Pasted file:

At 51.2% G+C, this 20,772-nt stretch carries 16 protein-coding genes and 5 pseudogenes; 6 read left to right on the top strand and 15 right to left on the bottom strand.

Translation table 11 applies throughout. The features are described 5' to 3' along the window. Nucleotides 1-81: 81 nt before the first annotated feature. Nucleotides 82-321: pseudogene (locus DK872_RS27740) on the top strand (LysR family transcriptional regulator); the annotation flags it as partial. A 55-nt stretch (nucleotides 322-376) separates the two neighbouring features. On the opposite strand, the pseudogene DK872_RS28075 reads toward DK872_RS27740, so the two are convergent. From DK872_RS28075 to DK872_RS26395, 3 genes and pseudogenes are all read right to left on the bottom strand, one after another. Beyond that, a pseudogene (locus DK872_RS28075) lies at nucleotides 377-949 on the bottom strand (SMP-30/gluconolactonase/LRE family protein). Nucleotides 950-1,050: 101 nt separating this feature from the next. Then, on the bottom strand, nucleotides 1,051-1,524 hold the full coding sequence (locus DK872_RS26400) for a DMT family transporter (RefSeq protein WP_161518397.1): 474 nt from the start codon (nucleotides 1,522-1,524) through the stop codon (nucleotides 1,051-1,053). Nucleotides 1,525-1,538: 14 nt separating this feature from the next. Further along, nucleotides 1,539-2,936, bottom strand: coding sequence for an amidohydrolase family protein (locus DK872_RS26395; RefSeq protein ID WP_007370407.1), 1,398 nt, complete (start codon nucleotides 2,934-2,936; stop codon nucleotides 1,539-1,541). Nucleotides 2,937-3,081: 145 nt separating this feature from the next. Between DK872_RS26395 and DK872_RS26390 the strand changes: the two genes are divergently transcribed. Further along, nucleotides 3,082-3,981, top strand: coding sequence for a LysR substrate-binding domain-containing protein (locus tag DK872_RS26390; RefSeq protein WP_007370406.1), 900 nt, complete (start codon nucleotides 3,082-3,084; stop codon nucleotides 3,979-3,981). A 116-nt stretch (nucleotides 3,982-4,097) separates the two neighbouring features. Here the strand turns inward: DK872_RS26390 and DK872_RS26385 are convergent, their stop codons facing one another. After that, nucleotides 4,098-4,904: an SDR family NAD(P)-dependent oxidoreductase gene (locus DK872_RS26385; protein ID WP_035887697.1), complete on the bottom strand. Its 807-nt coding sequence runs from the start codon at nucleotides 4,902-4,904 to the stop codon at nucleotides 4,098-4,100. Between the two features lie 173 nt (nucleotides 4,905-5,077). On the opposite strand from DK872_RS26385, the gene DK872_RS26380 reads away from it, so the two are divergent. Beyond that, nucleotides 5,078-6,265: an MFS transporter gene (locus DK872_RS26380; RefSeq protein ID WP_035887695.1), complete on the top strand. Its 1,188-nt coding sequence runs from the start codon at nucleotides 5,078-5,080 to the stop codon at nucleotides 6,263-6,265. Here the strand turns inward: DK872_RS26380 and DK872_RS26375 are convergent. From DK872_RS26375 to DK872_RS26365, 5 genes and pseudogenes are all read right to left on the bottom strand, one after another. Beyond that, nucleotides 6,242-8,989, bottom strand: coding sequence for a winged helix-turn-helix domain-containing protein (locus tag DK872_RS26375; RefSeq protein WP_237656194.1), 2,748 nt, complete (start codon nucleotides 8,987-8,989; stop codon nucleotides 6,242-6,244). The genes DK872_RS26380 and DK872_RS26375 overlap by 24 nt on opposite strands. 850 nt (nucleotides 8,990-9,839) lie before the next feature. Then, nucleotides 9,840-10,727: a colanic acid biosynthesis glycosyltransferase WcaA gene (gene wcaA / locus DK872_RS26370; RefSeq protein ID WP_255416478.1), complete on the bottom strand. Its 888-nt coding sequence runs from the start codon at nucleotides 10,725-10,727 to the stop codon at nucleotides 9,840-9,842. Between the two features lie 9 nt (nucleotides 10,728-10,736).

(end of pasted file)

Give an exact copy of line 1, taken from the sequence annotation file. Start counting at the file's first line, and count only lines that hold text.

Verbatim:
At 51.2% G+C, this 20,772-nt stretch carries 16 protein-coding genes and 5 pseudogenes; 6 read left to right on the top strand and 15 right to left on the bottom strand.